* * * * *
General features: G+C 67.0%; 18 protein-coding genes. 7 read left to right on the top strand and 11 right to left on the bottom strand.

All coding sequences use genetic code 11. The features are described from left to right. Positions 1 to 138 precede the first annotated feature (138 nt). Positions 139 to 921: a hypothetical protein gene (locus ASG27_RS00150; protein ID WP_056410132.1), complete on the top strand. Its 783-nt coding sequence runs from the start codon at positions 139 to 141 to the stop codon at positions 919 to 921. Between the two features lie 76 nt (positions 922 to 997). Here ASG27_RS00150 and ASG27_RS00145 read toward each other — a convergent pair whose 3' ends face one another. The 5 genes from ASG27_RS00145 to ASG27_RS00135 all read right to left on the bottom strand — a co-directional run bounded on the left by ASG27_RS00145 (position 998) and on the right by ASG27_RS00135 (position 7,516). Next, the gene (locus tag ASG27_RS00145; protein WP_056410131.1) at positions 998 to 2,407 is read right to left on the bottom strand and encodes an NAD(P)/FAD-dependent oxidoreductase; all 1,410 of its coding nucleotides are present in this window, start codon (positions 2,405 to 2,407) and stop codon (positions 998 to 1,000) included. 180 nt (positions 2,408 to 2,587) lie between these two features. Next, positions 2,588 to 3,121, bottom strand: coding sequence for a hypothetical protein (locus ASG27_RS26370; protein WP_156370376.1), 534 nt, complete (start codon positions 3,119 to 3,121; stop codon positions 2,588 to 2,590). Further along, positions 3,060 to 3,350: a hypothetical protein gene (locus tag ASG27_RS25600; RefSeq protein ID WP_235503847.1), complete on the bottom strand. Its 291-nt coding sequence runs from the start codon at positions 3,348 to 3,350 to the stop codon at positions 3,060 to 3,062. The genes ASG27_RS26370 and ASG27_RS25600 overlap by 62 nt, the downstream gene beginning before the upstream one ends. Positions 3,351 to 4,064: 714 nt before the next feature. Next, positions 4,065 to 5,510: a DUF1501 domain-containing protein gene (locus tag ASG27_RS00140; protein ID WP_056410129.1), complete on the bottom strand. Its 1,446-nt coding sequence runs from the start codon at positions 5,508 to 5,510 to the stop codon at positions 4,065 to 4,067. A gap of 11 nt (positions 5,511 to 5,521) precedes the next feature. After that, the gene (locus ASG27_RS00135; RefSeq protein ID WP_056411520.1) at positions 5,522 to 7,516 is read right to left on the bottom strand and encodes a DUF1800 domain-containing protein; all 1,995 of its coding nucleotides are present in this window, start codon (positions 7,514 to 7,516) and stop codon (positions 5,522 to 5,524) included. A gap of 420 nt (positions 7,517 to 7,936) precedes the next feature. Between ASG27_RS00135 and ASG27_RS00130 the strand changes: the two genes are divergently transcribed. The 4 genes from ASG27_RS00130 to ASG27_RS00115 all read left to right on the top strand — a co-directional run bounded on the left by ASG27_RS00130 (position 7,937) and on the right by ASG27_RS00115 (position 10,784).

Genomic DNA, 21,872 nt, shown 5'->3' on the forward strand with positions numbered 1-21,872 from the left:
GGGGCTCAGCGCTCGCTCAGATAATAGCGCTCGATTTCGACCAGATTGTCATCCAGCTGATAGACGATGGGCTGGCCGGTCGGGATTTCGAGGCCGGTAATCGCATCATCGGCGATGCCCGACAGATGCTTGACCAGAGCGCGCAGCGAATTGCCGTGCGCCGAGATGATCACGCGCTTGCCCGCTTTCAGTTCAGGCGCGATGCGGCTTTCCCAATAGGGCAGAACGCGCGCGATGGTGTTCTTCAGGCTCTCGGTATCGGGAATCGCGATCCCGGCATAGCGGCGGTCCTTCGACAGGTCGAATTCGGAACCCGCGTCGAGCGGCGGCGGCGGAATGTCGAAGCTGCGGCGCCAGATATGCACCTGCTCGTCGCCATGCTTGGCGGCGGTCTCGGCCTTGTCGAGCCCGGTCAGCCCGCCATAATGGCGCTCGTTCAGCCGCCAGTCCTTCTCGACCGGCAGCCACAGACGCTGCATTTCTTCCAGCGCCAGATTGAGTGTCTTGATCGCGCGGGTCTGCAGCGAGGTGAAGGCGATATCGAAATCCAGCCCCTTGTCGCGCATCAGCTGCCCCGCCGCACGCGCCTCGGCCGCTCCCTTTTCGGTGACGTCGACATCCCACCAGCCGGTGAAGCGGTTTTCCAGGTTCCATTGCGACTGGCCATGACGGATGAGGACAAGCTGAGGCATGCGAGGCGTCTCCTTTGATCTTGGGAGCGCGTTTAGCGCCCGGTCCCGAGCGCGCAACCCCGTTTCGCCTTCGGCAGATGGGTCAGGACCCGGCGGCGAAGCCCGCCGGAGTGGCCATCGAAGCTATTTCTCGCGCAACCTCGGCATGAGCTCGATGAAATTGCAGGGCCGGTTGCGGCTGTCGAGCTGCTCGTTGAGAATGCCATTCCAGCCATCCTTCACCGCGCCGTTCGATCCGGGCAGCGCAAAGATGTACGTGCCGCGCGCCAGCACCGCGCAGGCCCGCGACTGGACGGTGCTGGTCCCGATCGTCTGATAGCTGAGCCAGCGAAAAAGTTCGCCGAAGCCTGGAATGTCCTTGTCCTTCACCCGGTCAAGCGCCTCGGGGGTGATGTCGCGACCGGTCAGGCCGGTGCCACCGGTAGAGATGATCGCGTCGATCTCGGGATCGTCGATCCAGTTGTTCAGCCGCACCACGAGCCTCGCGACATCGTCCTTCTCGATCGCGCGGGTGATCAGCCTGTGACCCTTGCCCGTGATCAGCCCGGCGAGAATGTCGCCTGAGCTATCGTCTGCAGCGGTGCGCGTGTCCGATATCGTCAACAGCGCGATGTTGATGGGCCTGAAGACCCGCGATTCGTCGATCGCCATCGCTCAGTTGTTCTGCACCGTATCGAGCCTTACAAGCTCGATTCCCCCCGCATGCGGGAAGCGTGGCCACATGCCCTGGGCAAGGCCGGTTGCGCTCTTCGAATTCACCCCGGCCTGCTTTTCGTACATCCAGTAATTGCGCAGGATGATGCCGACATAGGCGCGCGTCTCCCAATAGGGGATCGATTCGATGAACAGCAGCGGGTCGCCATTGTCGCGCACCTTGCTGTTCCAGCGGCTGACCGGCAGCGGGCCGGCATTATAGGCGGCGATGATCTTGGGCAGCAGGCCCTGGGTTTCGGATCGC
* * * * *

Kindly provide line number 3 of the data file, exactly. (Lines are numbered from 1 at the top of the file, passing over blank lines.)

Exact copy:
Genomic DNA, 21,872 nt, shown 5'->3' on the forward strand with positions numbered 1-21,872 from the left: